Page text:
Cleaner Job Description

Cleaners are responsible for a wide range of cleaning and housekeeping duties in corporate and residential settings. They may be employed by a cleaning agency, or they may be self-employed. Cleaners work part-time or full-time, and depending on the type of work, cleaners may regularly work second or third shift and weekends. Cleaners working in commercial properties often work in corporate offices, hotels, and restaurants.

 

Cleaner Duties and Responsibilities

Cleaners are tasked with cleaning and light maintenance duties in both residential and commercial properties. Current job postings frequently list the following duties for cleaners:

General Cleaning

Whether working in a corporate office or residential home, cleaners are hired to not only create a clean and sanitary environment but also to make the space presentable and welcoming. Cleaners are therefore responsible for keeping their assigned areas clean, tidy, and sanitary as frequently as required.

Waste Disposal

Cleaners empty trash cans and recycle bins in offices, conference rooms, and other areas daily. If working during the day, cleaners make sure that shared waste bins are timely emptied to prevent overflowing. Cleaners replace trash bags and bin liners where appropriate.

Clean and Stock Restrooms

Cleaners working in corporate office buildings are responsible for keeping restrooms cleaned in their assigned areas. At the minimum, cleaners clean and sanitize restrooms daily during the workweek, including sinks, toilets, and floors, ensuring that paper goods and soap dispensers are properly stocked.

Clean Floors and Surrounding Areas

Cleaners vacuum carpeted areas and mop floors as assigned in offices, hallways, conference rooms, customer areas, and elsewhere as needed. Cleaners also dust baseboards and spot clean walls.

Stock and Maintain Cleaning Supplies

Cleaners handle a variety of cleaning supplies and solutions every day, and therefore know best when it’s time to restock cleaning materials. Cleaners monitor supply levels and communicate restocking needs as required. Cleaners repair and replace cleaning tools when needed.

 

Cleaner Skills and Qualifications

Cleaners are reliable, independent workers who can transform an untidy area into a welcoming and refreshing space. Although cleaners may work second or third shift, their work is evaluated constantly by those who frequent the areas they clean. No formal education is required, but cleaners should have the following skills:

  • Dependability – commercial employers rely on cleaners to make individual areas (offices, cubicles, workstations) and common spaces (conference rooms, reception, dining areas) clean and presentable to employees and clients on a daily basis. Residential employers welcome cleaners into their homes, and cleaners respond with reliable and consistent work
  • Physical fitness – cleaners are on their feet for the duration of the performance of their job duties, so a minimal level of fitness is usually required. Depending on the employment, some cleaners need to have the ability to lift up to 50 pounds, as needed
  • English language proficiency – cleaners often interact with the employees and clients who are present during the time cleaners are working in those individuals’ assigned areas. Although cleaners aren’t responsible for engaging in customer relationships, they are expected to be professional, friendly, and conversational when appropriate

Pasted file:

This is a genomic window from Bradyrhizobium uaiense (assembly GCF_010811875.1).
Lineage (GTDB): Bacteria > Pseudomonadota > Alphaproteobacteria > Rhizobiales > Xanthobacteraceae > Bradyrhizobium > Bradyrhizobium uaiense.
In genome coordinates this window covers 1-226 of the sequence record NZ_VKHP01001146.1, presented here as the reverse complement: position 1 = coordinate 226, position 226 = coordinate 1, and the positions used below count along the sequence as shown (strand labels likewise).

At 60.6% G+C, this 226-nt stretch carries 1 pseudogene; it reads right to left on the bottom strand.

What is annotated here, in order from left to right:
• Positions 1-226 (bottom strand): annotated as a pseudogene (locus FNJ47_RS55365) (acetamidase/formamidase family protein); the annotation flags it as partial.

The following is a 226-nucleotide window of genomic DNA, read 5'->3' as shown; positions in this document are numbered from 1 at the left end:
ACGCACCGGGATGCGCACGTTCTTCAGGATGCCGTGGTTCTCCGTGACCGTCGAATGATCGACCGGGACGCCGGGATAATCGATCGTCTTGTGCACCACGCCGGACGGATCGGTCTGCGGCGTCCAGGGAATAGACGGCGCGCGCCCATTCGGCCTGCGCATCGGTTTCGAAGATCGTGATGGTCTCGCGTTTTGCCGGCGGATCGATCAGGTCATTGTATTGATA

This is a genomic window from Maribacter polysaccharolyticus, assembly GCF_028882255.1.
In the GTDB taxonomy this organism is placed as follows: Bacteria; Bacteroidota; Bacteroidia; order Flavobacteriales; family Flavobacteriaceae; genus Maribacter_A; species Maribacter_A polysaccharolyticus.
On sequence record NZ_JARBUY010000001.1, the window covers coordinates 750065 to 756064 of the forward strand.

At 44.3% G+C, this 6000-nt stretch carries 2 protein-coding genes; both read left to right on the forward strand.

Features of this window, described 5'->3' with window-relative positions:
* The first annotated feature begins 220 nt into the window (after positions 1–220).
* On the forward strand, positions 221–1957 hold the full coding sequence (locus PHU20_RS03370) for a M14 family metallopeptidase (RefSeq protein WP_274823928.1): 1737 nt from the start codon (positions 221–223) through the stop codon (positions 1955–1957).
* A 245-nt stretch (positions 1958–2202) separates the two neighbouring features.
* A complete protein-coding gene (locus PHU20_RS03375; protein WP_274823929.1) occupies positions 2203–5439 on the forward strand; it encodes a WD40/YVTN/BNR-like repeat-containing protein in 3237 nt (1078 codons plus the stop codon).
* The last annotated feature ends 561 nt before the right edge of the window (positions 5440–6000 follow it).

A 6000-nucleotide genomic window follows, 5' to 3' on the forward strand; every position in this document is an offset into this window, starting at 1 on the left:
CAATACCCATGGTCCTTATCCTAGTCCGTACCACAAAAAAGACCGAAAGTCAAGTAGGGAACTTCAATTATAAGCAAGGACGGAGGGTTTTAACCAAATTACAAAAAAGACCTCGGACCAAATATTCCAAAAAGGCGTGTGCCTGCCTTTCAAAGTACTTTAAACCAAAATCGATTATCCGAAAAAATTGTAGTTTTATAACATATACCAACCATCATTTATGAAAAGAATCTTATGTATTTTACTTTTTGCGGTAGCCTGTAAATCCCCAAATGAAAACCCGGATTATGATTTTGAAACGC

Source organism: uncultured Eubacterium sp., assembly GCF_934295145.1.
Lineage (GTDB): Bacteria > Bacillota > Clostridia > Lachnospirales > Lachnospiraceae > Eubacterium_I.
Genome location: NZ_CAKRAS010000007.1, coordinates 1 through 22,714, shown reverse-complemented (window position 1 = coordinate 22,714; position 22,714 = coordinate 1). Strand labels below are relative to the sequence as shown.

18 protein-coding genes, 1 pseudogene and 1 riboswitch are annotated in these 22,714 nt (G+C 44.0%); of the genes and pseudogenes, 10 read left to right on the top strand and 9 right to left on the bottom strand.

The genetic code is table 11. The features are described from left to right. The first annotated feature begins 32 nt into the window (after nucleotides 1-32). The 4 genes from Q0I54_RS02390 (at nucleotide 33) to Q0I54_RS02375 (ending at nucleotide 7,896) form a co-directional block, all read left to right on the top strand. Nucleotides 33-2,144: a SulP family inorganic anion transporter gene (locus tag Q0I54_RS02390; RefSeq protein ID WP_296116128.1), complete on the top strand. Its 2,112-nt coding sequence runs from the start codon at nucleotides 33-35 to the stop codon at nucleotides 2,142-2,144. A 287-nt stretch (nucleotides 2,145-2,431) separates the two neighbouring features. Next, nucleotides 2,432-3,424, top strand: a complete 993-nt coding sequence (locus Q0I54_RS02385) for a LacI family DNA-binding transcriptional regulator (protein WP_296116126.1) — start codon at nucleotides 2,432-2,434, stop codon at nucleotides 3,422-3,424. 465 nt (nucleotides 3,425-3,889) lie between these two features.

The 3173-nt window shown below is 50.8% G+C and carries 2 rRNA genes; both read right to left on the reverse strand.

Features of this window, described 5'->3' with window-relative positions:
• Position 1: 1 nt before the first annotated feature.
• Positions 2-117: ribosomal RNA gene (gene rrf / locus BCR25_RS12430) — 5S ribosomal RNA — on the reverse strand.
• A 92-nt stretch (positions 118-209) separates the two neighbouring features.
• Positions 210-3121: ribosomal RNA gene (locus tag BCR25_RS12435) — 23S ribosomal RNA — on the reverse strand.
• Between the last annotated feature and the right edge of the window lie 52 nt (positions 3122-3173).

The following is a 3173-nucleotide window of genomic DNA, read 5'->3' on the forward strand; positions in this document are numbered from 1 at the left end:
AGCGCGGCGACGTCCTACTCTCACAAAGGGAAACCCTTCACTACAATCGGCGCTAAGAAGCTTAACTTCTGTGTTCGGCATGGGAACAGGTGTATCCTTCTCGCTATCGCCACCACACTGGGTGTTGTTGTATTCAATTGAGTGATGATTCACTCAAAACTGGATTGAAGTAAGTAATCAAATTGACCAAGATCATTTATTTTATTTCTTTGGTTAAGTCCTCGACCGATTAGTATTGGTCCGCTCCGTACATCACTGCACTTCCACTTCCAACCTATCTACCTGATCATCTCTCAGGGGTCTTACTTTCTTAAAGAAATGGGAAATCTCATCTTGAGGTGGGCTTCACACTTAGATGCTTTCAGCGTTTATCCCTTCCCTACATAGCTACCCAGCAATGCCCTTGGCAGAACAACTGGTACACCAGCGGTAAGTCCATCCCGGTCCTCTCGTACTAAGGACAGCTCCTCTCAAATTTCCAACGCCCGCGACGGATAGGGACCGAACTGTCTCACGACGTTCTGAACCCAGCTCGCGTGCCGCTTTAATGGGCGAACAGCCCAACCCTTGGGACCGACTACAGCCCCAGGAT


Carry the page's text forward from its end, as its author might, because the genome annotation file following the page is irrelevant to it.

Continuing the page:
• Clean background check – cleaners working in corporate offices, hotels, and homes often have access to classified and personal information, as well as valuable personal items. Cleaners are therefore trustworthy, honest, and able to pass background checks and obtain security clearance
  • Reliable transportation – cleaners working across job sites have the ability to travel to and between sites without issue and are often expected to have a valid driver’s license

 

Cleaner Tools of the Trade

Cleaners use the following on a weekly, if not daily basis:

  • Janitorial equipment (floor buffers, industrial vacuums)

 

Cleaner Education and Training

Cleaners do not need any formal education, although some employers do require either a high school diploma or GED. Most employers are looking for at least one year of experience in the cleaning industry.

 

Cleaner Salary and Outlook

The Bureau of Labor Statistics most closely approximates cleaner employment data by reference to “janitors and building cleaners” statistics. The BLS lists the 2016 median annual salary for cleaners at $24,190, or $11.63 per hour. Cleaners in the lowest ten percent earned less than $8.65 per hour, and the highest ten percent made over $19.60 per hour. The government and “elementary and secondary schools; state, local, and private” industries paid the highest wages.

Cleaners’ employment is projected to grow by 10 percent from 2016 through 2026, a rate the BLS describes as faster than average for all occupations.

 

Cleaner Helpful Resources

The organizations below may provide helpful information for people interested in working as a cleaner:

Association of Residential Cleaning Services, International – This organization is geared towards owners of residential cleaning services. In addition to providing a network of owners, ARCSI helps prospective business people get their cleaning service operation off the ground.

International Sanitary Supply Association, Inc. – This trade association provides educational, networking, and other resources for people in the cleaning industry.

 

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